Q. Can I use the scholarship to conduct some of my course work (e.g. dissertation project)?
The scholarship cannot be part of the student’s assessed course work. In addition, the project should not be on the same topic as the student’s final year dissertation, nor can it be the continuation of an existing project. However, the proposed project may address a sub-set of issues or a hypothesis which may then be expanded into a broader final year thesis topic.
Q. What type of projects does the trust look to support?
There is no restriction as to the type of projects supported but the proposed research must be innovative and should not normally be part of the student’s course. The project should provide the student with sufficient scope to expand existing skills and/or acquire new skills.
Q. What kind of outputs does the Trust expect?
Successful students must provide a short written report at the end of the project. In addition, the Trust welcomes projects that provide the student with opportunities to present their work, participate in the writing of an article for academic publication, or may lead to the production of new knowledge, a new product, technology or a creative artefact.
Q. Who can supervise the project and what is the role of the supervisor?
The supervisor is an academic at the student’s home institution in Scotland. The supervisor is there to help the student develop the research proposal (although the latter must be written by the student), and to ensure that the student has all the necessary equipment and skills training to undertake the project. The supervisor is also responsible for checking that any Health & Safety or regulatory requirements are met and that the work is indeed conducting and the final report submitted to the Trust.
Q. Can a supervisor be at another organisation than the student's university?
The supervisor completing the application form with the student must an academic member of staff at the student’s home university. Should the project be conducted at a different organisation, the supervisor at the home university should provide details of the host supervisor in section 2.d of the application form. The host supervisor will then be responsible for the day to day conduct of the research at the host organisation.
Q. Who should complete the project description in the application form?
The project description must be written by the student. Applicants will be disqualified if the project is written by an academic.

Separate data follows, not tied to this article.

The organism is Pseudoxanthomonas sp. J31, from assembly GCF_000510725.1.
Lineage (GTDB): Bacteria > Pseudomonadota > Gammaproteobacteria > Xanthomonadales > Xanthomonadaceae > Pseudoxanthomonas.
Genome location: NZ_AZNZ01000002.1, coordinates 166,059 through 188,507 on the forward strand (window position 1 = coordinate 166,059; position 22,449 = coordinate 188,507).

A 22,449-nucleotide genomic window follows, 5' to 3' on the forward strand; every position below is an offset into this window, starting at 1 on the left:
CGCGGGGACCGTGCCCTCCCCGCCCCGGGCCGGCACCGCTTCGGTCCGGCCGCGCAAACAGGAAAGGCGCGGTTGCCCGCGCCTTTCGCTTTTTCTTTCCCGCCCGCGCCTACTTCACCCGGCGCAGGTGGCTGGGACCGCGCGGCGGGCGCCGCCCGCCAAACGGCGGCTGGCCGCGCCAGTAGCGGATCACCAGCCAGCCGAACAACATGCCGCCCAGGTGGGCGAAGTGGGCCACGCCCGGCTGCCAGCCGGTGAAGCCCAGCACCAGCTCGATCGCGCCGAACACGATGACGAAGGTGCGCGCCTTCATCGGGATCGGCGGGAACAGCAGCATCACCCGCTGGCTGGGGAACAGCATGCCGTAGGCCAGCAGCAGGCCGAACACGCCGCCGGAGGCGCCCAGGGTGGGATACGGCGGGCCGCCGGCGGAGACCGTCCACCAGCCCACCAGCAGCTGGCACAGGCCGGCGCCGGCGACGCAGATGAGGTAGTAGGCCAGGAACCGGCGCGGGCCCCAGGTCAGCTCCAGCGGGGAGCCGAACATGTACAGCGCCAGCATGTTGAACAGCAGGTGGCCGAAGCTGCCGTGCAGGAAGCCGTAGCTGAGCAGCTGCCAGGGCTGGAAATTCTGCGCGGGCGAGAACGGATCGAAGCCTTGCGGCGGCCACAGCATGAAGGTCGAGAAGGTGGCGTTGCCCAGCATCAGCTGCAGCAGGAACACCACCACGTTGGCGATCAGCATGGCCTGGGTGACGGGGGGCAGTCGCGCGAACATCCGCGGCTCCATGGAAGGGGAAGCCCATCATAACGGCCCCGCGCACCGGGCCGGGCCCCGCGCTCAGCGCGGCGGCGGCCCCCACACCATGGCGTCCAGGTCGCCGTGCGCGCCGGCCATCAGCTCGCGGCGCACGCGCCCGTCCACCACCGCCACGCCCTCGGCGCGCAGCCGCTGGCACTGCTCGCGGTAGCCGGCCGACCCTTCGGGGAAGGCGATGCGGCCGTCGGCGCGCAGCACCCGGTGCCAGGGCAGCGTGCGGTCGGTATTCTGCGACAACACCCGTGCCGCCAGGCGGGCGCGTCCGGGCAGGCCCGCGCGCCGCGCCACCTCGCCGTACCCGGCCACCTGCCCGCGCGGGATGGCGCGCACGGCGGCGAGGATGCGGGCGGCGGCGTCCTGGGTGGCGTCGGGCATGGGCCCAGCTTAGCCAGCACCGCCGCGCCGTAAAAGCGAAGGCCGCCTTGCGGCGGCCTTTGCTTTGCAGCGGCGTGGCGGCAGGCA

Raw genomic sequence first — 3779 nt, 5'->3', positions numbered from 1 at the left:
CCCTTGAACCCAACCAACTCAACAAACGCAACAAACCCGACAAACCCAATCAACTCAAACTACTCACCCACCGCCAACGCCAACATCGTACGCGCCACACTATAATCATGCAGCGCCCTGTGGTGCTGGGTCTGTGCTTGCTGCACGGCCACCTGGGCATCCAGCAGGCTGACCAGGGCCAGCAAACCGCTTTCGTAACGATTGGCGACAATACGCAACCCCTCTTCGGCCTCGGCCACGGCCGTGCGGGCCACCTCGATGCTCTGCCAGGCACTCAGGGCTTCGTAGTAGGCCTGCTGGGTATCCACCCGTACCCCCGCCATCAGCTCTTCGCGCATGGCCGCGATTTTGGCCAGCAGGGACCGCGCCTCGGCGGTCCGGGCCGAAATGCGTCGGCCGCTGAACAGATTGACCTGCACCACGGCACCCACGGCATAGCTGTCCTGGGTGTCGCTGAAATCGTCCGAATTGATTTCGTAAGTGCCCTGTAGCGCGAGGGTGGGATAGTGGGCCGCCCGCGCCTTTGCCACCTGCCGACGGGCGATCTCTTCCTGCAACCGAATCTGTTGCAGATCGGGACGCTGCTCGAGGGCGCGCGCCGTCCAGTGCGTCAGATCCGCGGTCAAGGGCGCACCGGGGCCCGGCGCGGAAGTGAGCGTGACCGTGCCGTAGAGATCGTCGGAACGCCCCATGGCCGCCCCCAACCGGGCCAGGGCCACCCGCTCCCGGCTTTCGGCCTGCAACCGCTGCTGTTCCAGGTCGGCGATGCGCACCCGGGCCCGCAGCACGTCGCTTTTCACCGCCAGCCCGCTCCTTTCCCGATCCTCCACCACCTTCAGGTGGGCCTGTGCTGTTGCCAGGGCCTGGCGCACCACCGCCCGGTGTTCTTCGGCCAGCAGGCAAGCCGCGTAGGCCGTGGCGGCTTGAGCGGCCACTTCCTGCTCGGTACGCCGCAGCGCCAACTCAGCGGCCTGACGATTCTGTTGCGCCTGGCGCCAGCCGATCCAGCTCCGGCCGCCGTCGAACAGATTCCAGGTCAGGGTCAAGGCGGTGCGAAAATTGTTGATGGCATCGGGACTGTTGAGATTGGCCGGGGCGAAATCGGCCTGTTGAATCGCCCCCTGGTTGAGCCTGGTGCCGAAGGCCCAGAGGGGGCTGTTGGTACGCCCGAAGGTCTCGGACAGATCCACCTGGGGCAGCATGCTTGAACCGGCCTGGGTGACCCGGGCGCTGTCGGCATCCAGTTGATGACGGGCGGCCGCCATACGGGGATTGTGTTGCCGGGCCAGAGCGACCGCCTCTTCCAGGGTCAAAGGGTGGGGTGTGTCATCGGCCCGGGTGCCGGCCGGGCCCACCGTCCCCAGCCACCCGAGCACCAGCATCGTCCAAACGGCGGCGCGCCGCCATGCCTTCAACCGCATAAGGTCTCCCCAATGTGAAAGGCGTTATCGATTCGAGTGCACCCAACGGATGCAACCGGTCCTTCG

Q. What should the project description include?
The project description should include a research question or hypothesis, a short background on the issue or topic, a description of what the student will do to answer the research question or hypothesis (e.g. methodology), and the expected outcomes of the study.
Q. What should I include under the Reasons for applying?
In this section you should mention why you are applying, why are you interested in this particular project, and what do you hope to gain from it in terms of skills and/or experience.
Q. What information should the supervisor provide in the application form?
The supervisor should confirm the academic standing of the student, the suitability of the project for the level of experience and skills of the student and the arrangements in place for helping the student complete the proposed work.
Q. Can the supervisor support more than one student at a time?
No, the supervisor cannot submit more than one application a year.
Q. Who else signs the application form?
After the student has completed and submitted part 1 of the application their Project Supervisor must complete and submit part 2 of the form via the online portal.
Q. Who is responsible for submitting the application form online?
Ultimately it is the project supervisor who is responsible for the final submission of the form online through the Trust's application portal.
Q. How are projects assessed?
The applications are reviewed by a panel of academics who will look at the following: a) academic standing of the student; b) Quality of the project and c) Feasibility of the project.
Q. When will the decisions about the scholarships be made?
The decisions will be reached in early May and the results communicated to the supervising academics and their universities.
Q. Will the Trust provide feedback on unsuccessful applications?
Due to the high level of applications, the Trust is unable to comment on individual applications.
Q. What is the success rate for this scheme?
In 2015-16 the success rate was about 48%.
Q. How much is the stipend?
The stipend is £250 per week. It is paid directly to the student’s university who is responsible to passing it on to the student.
Q. What does the stipend cover?
The stipend is meant to cover the cost of living and maintenance, as well as travel during the tenure of the scholarship.
Q. Can a university apply for additional funds for consumables for the research?
No additional funds can be requested for consumables and the like. Host organisations and universities are expected to provide the necessary equipment and consumables for the student to conduct the proposed research.
Q. Is there a limit to the number of applications by University or Department/School?
There is no limit to the number of applications that can be submitted by a university, department or school. However, the scheme is competitive and Heads of Department or Schools are encouraged to check the strength of the applicants and proposed projects before authorising the submission of applications from their school or department.